Myth – Security Film is bullet resistant and hurricane proof
Reality: Many companies claim that security window film will protect glass from such extreme forces such as hurricanes and even bullets. The tests used to promote these claims are often conducted using ½-inch thick glass and multi-layers of security film—both uncommon situations. Most installed glass is 1/8-inch to ¼-inch thick in general. No window film can stop a bullet on standard glass. In addition, "hurricane proof" is a complete misnomer. If a hurricane can rip open a roof, it only makes sense it can destroy a glass window as well. Security level window film is designed to reduce injury and damage by holding glass together after it breaks.
Myth – All Automotive Window Film is illegal
Reality: Laws vary from state to state, and country to country. In the U.S., window film is prohibited on the front windshield but permissible on the rear side windows and back windshield. The amount of allowable light transmission varies depending on state laws. Many countries allow window film on the entire car as long as they meet certain light transmission standards. Consult with your Johnson Window Films' professional to stay within legal boundaries.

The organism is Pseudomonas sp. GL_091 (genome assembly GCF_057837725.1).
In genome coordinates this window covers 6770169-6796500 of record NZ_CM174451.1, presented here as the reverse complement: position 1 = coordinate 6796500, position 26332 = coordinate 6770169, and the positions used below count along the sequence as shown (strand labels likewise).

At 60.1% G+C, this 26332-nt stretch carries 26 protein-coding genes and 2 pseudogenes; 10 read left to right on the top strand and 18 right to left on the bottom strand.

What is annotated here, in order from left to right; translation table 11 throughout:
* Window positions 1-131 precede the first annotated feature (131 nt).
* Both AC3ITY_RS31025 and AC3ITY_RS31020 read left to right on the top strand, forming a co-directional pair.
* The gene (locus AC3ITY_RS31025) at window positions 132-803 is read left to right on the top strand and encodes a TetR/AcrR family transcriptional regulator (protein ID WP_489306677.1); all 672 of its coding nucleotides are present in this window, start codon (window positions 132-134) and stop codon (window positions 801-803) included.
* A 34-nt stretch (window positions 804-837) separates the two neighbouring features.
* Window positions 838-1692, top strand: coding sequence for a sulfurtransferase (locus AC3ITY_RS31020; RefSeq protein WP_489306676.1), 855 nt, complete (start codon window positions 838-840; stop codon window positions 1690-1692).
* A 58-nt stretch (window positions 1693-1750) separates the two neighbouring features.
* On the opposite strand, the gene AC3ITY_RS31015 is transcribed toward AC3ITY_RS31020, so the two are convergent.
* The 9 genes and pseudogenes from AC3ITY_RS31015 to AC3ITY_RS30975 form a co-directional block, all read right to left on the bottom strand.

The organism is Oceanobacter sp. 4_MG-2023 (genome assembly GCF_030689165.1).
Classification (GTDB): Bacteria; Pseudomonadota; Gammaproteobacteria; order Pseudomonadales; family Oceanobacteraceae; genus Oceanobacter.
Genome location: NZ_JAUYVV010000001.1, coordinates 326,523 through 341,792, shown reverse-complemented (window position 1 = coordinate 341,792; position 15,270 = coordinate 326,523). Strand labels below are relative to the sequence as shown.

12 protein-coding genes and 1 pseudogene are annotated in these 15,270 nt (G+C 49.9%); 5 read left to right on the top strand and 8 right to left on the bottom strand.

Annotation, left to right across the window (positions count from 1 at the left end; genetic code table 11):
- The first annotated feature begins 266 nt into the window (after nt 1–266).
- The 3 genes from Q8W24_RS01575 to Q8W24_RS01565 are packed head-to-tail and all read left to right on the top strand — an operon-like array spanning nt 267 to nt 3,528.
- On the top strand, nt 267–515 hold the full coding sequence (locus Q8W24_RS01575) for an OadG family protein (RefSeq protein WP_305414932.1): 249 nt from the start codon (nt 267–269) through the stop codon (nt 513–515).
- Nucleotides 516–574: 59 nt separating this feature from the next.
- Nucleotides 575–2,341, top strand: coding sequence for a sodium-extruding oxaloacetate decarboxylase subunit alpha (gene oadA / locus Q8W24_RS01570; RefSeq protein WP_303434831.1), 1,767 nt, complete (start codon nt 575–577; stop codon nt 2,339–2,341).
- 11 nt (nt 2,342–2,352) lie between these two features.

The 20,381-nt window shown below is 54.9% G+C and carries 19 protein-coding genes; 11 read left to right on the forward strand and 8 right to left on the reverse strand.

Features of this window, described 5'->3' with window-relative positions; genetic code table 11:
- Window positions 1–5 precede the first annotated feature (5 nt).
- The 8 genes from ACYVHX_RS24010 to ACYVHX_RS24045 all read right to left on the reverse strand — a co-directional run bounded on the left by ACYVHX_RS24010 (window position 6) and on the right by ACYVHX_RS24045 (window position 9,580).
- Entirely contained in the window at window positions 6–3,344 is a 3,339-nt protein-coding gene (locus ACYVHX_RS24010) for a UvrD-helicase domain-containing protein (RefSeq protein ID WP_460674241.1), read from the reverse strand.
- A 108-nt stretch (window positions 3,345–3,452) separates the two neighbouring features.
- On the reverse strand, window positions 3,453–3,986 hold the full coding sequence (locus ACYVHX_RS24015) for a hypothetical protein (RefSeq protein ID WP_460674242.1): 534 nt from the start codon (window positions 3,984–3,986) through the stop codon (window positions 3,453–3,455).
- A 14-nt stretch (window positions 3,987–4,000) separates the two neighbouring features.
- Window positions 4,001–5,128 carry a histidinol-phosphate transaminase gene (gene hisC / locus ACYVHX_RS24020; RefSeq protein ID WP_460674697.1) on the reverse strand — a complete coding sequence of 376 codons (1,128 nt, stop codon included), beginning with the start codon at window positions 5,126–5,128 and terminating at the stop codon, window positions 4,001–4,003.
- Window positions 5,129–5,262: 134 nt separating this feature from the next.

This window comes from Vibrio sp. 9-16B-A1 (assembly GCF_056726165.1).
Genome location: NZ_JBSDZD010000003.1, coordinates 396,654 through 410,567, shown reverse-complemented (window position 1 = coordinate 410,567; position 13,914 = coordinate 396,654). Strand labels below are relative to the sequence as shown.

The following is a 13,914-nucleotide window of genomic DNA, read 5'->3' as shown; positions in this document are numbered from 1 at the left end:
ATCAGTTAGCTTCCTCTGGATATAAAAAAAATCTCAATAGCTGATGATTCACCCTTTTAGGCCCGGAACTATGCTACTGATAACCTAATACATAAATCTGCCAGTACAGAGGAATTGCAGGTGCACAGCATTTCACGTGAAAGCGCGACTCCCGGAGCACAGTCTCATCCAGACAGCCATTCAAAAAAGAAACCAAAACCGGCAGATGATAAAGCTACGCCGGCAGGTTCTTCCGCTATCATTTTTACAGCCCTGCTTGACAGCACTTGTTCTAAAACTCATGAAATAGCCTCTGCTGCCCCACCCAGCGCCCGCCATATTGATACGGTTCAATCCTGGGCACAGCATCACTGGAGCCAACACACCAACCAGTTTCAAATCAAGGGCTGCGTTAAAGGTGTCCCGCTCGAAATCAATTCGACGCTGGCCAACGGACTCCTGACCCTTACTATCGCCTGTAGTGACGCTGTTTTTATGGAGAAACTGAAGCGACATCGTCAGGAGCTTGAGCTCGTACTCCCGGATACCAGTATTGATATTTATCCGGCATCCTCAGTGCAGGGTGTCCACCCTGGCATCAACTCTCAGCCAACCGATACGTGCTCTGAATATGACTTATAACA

Myth – Anyone can install window film
Reality: Installing window film may look relatively easy but there are many circumstances that could lead to an unprofessional installation. It is very easy for the film to become contaminated with dirt, dust or hair, thus ruining the film and creating dissatisfaction. A professional installer is experienced with proper preparation and application techniques to prevent contamination or other problems with the film, and ensure a quality installation.
3.Care & Maintenance
Once window film has been installed, it is very common to see a slight haziness and/or small water pockets. This is a normal part of the adhesive bonding process called "curing". Depending on the film type and weather conditions, it may take up to 30 days for the film to be fully cured. The curing process is slow because the remaining water used in installation must evaporate through the film. Sputtered and heavy security films take the longest to dry and will take longer for any hazy appearance to disappear.